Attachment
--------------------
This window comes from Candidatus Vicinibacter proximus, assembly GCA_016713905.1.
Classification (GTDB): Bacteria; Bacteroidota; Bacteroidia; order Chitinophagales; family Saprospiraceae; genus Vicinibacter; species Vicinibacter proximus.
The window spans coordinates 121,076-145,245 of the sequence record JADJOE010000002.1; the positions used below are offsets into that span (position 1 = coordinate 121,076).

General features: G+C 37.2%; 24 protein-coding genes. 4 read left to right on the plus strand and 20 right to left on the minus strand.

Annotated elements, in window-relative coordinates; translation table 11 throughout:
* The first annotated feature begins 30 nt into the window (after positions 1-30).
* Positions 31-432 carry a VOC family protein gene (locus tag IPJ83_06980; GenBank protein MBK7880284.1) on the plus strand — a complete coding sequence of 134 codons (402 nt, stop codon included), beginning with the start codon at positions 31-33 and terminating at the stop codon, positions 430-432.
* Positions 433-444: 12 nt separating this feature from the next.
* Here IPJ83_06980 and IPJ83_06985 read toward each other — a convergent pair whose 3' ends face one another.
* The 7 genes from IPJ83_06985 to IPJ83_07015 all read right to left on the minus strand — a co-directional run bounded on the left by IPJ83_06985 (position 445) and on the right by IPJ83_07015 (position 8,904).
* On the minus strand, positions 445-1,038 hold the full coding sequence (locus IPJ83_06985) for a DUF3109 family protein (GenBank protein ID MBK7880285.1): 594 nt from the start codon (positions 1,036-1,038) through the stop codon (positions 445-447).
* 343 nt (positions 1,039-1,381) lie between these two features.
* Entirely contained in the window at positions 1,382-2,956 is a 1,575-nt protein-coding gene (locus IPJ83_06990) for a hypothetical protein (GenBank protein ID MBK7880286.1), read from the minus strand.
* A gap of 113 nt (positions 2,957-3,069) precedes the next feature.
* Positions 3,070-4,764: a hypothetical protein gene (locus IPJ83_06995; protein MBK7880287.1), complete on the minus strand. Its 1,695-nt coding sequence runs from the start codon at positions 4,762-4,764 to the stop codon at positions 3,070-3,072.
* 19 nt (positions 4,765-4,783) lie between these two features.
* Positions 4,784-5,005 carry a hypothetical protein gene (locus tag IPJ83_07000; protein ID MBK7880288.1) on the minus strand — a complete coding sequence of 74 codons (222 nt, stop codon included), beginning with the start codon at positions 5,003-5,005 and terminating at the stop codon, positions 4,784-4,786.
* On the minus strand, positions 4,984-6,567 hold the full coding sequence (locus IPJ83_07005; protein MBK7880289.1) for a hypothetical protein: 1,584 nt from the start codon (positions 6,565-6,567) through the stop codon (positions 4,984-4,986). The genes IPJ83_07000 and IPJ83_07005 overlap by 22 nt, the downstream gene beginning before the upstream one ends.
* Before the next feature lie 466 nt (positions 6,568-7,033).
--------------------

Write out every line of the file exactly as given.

This window comes from Candidatus Vicinibacter proximus, assembly GCA_016713905.1.
Classification (GTDB): Bacteria; Bacteroidota; Bacteroidia; order Chitinophagales; family Saprospiraceae; genus Vicinibacter; species Vicinibacter proximus.
The window spans coordinates 121,076-145,245 of the sequence record JADJOE010000002.1; the positions used below are offsets into that span (position 1 = coordinate 121,076).

General features: G+C 37.2%; 24 protein-coding genes. 4 read left to right on the plus strand and 20 right to left on the minus strand.

Annotated elements, in window-relative coordinates; translation table 11 throughout:
* The first annotated feature begins 30 nt into the window (after positions 1-30).
* Positions 31-432 carry a VOC family protein gene (locus tag IPJ83_06980; GenBank protein MBK7880284.1) on the plus strand — a complete coding sequence of 134 codons (402 nt, stop codon included), beginning with the start codon at positions 31-33 and terminating at the stop codon, positions 430-432.
* Positions 433-444: 12 nt separating this feature from the next.
* Here IPJ83_06980 and IPJ83_06985 read toward each other — a convergent pair whose 3' ends face one another.
* The 7 genes from IPJ83_06985 to IPJ83_07015 all read right to left on the minus strand — a co-directional run bounded on the left by IPJ83_06985 (position 445) and on the right by IPJ83_07015 (position 8,904).
* On the minus strand, positions 445-1,038 hold the full coding sequence (locus IPJ83_06985) for a DUF3109 family protein (GenBank protein ID MBK7880285.1): 594 nt from the start codon (positions 1,036-1,038) through the stop codon (positions 445-447).
* 343 nt (positions 1,039-1,381) lie between these two features.
* Entirely contained in the window at positions 1,382-2,956 is a 1,575-nt protein-coding gene (locus IPJ83_06990) for a hypothetical protein (GenBank protein ID MBK7880286.1), read from the minus strand.
* A gap of 113 nt (positions 2,957-3,069) precedes the next feature.
* Positions 3,070-4,764: a hypothetical protein gene (locus IPJ83_06995; protein MBK7880287.1), complete on the minus strand. Its 1,695-nt coding sequence runs from the start codon at positions 4,762-4,764 to the stop codon at positions 3,070-3,072.
* 19 nt (positions 4,765-4,783) lie between these two features.
* Positions 4,784-5,005 carry a hypothetical protein gene (locus tag IPJ83_07000; protein ID MBK7880288.1) on the minus strand — a complete coding sequence of 74 codons (222 nt, stop codon included), beginning with the start codon at positions 5,003-5,005 and terminating at the stop codon, positions 4,784-4,786.
* On the minus strand, positions 4,984-6,567 hold the full coding sequence (locus IPJ83_07005; protein MBK7880289.1) for a hypothetical protein: 1,584 nt from the start codon (positions 6,565-6,567) through the stop codon (positions 4,984-4,986). The genes IPJ83_07000 and IPJ83_07005 overlap by 22 nt, the downstream gene beginning before the upstream one ends.
* Before the next feature lie 466 nt (positions 6,568-7,033).